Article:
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J Plast Surg Hand Surg. 2018 Sep 4:1-4. doi: 10.1080/2000656X.2018.1498791. [Epub ahead of print]

Danish translation and linguistic validation of the BODY-Q Chest Module.

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a Department of Plastic Surgery , Odense University Hospital , Odense , Denmark.
b Department of Pediatrics , McMaster University , Hamilton , Canada.


The aim of this study was to translate and linguistically validate the patient-reported outcome (PRO) instrument body-q chest module, designed to measure outcomes following chest contouring surgery. The BODY-Q Chest Module includes two scales that measure appearance of chest and nipples. The translation and validation were performed according to the guidelines from the world health organization (who) and the international society for pharmacoeconomics and outcomes research (ISPOR). This approach involved two independent forward translations, a backwards translation, an expert panel meeting and cognitive debriefing interviews with patients. Each step was undertaken with the aim of achieving a conceptual and culturally equal instrument. This process led to a linguistically validated and conceptually equivalent danish version of the body-q chest module. The forward translation resulted in several discrepant translations of items that were harmonized to form the backward translation. This translation included three items with conceptual differences that required further revision. The revised version presented at the expert panel meeting had six items that needed to be revised due to conceptual discrepancies. The cognitive debriefing interviews led to revision of one item. The practices from the who and ispor guidelines were essential to developing a translation that preserved the meaning of the content of the body-q chest module from the original development study. The translation and linguistic validation methods used in our study could be used for further translations and validation of pro instruments. These new scales have since been field-tested as part of an international psychometric study.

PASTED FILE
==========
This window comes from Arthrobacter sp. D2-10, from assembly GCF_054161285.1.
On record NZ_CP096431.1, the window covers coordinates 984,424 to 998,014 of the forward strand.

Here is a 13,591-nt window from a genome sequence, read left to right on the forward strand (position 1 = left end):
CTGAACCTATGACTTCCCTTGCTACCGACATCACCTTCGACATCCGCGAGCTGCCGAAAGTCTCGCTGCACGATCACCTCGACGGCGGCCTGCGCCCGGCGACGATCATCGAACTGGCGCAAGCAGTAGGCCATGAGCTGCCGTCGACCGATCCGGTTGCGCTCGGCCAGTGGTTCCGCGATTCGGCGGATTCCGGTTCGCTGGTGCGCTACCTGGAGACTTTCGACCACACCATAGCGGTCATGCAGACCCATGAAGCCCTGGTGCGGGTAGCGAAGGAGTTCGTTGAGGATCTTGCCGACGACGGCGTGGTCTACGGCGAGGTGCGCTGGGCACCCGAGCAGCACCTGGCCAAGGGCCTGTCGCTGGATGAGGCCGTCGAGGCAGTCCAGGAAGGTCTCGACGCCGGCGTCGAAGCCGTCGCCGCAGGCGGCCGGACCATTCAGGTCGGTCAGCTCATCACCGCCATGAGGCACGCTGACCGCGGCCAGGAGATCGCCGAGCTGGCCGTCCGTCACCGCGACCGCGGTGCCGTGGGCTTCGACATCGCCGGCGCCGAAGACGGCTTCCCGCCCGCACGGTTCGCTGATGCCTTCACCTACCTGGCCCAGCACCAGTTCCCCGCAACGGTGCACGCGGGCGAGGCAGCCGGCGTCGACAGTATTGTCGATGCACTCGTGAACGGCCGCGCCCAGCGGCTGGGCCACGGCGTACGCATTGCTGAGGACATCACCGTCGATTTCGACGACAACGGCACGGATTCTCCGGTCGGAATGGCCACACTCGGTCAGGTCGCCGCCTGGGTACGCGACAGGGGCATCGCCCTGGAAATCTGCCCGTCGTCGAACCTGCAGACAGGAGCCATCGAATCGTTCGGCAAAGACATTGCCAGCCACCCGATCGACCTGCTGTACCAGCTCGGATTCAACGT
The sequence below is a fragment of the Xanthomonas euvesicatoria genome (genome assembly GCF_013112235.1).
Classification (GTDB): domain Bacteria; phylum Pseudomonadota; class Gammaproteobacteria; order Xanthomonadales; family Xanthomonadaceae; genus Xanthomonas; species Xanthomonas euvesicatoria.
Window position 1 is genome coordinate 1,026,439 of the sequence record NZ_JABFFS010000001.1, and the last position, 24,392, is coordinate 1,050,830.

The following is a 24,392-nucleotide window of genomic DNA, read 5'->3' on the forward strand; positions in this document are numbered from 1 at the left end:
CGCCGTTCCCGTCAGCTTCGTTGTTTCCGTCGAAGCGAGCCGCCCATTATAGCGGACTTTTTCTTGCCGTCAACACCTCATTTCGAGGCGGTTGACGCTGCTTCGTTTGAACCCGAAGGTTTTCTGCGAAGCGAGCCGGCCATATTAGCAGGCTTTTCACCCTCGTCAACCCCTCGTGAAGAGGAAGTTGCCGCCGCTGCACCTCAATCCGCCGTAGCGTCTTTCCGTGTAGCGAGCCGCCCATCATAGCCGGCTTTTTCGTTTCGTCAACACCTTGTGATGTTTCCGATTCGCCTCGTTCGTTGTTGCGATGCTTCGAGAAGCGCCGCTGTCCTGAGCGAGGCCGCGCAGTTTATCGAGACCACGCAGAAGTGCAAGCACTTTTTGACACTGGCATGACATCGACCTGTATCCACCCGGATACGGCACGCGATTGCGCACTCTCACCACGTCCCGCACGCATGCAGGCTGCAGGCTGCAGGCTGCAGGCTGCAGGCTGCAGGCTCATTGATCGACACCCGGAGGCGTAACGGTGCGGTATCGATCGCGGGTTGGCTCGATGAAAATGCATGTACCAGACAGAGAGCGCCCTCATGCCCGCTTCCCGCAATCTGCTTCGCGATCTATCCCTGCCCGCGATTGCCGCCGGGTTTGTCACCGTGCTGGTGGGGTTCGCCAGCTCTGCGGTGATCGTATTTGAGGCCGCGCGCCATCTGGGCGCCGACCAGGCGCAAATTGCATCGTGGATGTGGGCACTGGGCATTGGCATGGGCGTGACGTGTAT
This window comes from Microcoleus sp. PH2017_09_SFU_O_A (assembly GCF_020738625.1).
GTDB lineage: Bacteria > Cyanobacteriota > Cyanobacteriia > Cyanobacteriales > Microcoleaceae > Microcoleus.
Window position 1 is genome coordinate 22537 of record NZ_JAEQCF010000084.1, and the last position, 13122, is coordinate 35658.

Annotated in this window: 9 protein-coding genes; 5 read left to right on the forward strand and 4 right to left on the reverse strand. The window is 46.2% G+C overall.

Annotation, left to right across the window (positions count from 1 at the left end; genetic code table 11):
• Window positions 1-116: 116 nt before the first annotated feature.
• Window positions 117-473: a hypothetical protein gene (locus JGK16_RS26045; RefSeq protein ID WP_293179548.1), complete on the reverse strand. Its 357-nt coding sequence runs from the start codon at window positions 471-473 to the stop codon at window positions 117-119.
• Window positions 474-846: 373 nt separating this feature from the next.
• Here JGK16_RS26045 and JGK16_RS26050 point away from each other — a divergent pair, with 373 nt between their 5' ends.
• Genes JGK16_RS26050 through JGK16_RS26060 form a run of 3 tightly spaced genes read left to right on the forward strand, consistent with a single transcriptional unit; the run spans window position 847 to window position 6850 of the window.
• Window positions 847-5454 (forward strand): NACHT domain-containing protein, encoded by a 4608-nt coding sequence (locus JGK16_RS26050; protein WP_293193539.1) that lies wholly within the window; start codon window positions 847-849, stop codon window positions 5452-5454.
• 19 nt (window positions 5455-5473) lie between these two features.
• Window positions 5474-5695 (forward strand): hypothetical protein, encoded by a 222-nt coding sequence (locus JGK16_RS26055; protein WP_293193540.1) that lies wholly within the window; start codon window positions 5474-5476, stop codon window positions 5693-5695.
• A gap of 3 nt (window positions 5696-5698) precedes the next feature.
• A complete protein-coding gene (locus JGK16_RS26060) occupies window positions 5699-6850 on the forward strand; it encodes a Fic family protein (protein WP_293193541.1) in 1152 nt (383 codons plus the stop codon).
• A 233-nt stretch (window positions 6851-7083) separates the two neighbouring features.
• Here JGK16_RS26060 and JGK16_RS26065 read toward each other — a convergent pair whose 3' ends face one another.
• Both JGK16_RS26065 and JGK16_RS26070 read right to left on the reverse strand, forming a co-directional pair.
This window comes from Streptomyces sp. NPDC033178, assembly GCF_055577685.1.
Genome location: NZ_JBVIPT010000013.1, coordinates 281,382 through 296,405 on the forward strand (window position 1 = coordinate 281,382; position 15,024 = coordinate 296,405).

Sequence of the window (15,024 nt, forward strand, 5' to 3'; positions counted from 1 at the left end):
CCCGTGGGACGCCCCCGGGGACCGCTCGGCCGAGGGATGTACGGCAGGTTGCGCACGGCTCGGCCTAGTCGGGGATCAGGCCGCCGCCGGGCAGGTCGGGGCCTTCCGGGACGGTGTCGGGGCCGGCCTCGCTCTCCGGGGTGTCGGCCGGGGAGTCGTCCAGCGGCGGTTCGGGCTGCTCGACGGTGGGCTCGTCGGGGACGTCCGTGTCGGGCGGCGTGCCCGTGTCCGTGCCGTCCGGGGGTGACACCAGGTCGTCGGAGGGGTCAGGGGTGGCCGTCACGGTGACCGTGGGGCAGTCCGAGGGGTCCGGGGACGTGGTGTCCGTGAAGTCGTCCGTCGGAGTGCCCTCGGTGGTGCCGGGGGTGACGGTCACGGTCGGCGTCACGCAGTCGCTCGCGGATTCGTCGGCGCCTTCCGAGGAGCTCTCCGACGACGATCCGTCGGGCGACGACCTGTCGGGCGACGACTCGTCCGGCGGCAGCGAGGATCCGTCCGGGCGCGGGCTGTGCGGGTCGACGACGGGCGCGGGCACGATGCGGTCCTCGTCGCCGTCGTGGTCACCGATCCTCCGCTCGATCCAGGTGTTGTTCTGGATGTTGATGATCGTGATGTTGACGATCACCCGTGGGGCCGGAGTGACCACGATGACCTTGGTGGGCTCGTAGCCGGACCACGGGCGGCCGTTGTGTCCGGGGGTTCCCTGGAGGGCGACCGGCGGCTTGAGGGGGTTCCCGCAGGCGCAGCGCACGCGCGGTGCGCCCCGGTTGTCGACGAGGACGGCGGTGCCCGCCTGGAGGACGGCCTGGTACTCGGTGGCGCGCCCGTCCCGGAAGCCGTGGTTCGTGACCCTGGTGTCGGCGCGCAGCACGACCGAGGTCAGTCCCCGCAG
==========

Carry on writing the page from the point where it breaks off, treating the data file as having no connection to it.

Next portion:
Patient-reported outcome; bariatric surgery; body contouring surgery; cultural adaption; gynecomastia; linguistic validation; transgender; translation

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